Students who have never lived abroad CAN become bi-lingual, but they need to put in a lot of effort.
At Dave and Amy English School, we teach students that have never left Japan, but are able to join our returnee lessons (with children who have lived abroad for 3 or more years). Let’s go through what is necessary.
*** These tips are for our Japanese students in Japan---but of course, can be used by ANYONE to learn a 2nd language.
Tip # 1: READ.
Read a lot of English Books. Set a goal of at least 15 minutes a day. Children who read teach themselves. They learn new vocabulary, correct grammar and spelling naturally. Our best students READ A LOT.
Tip # 2: WATCH English television and movies.
Mom, “Turn the tv off and study!” Student, “It is my HOMEWORK, Mom”. 15 - 30 minutes a day of English T.V. will help with comprehension skills and to learn new vocabulary.
Tip # 3: MEET other English Speakers
There are lots of returnees/ international students / high level students in Japan. Make a group for families in your area (we used FACEBOOK to make a group for our kids). Meet up for play dates, birthdays, holidays… An important suggestion: ensure members are fluent English speakers. And be strict about the ONLY ENGLISH rule. Most kids will understand and want to work to keep their English too. Meeting up with friends is fun, but also great to meet other families with similar experiences.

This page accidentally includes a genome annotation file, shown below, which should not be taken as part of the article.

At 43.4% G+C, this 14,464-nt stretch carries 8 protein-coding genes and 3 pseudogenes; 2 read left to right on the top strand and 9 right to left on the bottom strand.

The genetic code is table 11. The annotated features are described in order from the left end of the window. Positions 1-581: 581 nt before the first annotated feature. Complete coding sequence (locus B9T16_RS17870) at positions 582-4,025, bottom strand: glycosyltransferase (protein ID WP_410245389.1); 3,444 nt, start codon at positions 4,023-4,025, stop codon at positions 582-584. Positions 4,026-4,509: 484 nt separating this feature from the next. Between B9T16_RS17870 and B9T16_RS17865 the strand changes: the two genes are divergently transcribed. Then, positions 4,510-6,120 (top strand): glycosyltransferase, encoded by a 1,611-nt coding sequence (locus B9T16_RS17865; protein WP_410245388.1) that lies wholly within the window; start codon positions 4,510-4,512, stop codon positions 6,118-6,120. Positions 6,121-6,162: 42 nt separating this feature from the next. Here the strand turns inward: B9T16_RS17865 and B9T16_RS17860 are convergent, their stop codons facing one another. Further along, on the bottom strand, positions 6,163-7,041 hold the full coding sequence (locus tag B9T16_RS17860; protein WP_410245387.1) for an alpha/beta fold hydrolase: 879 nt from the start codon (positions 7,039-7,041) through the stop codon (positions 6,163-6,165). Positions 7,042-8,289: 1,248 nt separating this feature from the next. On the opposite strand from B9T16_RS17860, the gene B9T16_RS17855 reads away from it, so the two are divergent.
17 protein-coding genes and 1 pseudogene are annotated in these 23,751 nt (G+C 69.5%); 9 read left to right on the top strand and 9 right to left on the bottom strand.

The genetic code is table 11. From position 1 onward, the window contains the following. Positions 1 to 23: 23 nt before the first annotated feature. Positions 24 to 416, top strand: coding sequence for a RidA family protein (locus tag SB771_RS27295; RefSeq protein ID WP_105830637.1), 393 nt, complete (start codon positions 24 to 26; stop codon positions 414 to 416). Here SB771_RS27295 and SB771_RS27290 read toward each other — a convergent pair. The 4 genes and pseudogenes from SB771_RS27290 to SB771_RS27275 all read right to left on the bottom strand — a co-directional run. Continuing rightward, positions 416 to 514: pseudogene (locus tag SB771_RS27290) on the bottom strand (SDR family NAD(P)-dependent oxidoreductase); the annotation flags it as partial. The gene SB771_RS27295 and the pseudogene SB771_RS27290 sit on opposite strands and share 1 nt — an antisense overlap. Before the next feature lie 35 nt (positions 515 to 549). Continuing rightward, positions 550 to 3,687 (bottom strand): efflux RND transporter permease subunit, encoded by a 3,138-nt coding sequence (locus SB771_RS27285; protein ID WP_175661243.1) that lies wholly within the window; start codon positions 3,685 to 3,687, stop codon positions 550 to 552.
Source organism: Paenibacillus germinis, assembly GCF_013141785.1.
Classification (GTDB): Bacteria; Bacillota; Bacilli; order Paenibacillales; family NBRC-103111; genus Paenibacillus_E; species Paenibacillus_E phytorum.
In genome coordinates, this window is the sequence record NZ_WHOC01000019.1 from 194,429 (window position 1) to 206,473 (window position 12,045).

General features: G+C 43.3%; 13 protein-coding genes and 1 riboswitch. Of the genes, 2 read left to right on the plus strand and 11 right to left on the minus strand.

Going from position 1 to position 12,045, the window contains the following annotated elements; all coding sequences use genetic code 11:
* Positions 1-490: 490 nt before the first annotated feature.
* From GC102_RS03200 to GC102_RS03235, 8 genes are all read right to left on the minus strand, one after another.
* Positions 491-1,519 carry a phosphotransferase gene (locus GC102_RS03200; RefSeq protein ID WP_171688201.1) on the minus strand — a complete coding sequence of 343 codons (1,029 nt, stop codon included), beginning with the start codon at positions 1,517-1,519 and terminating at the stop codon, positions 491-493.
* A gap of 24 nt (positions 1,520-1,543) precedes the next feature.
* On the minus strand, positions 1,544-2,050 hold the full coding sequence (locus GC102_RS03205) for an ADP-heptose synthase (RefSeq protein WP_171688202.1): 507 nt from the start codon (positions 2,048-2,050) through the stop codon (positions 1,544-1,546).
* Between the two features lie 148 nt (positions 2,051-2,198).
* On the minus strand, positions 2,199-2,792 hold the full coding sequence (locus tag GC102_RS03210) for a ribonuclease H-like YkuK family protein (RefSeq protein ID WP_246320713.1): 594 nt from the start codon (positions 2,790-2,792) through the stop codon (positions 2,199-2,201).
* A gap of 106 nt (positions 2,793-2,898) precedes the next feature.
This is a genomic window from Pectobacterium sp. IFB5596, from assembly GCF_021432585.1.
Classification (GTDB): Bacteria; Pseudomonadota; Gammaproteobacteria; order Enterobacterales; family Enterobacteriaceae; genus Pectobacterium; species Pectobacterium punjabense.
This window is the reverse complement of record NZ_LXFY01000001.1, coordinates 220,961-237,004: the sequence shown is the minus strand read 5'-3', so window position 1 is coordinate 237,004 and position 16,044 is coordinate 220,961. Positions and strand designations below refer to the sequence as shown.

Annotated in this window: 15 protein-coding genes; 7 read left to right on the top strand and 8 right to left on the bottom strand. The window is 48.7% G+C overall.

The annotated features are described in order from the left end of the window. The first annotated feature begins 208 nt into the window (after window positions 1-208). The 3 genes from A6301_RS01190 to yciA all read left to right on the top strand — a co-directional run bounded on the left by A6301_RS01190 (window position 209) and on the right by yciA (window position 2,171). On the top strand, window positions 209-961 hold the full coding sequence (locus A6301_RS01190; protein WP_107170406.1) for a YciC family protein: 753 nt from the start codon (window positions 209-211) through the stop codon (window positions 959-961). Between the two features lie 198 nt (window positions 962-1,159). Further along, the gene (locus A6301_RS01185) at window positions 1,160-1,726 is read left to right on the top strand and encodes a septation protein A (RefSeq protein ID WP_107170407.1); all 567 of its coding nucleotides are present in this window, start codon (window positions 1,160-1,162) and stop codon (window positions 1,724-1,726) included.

Tip # 4: WRITE
Use English texts your child’s grade level. Do the reading and writing activities. Many of these texts are fun. Children can express their own ideas while reading interesting stories.
Tip # 5. Go to an English School.
What should you look for in a lesson?
A. A proper level check: ALL returnees are different. We have several American returnees. They all spent the same time overseas but their level of English is very different. Its important to have same level students working together.
B. Returnees with other returnees. If they are placed in a regular class, all students suffer. In our returnee classes, students joke, interject with stories, discuss, read native level books, we try to recreate their overseas school experience.
C. Long classes. If you go to a 4 hour lesson on Saturday, often there is wasted time. Lunch, craft time. Sounds great, but most likely not a lot of English is being spoken. It is better to have a shorter, more concentrated lesson.
D. Homework: ALL lessons should have homework.
E. Teacher: with a high level of speaking and writing skills.
F. How often? We recommend two lessons a week (hour long lessons). Once a week is OK—-but twice better.
Tip #6: SPEAK English at Home. If your family is comfortable speaking English, it’s a great way to keep fluency and comprehension. Try one day a week. And then add more days if your family enjoys it.
Did we miss anything?
Dave and Amy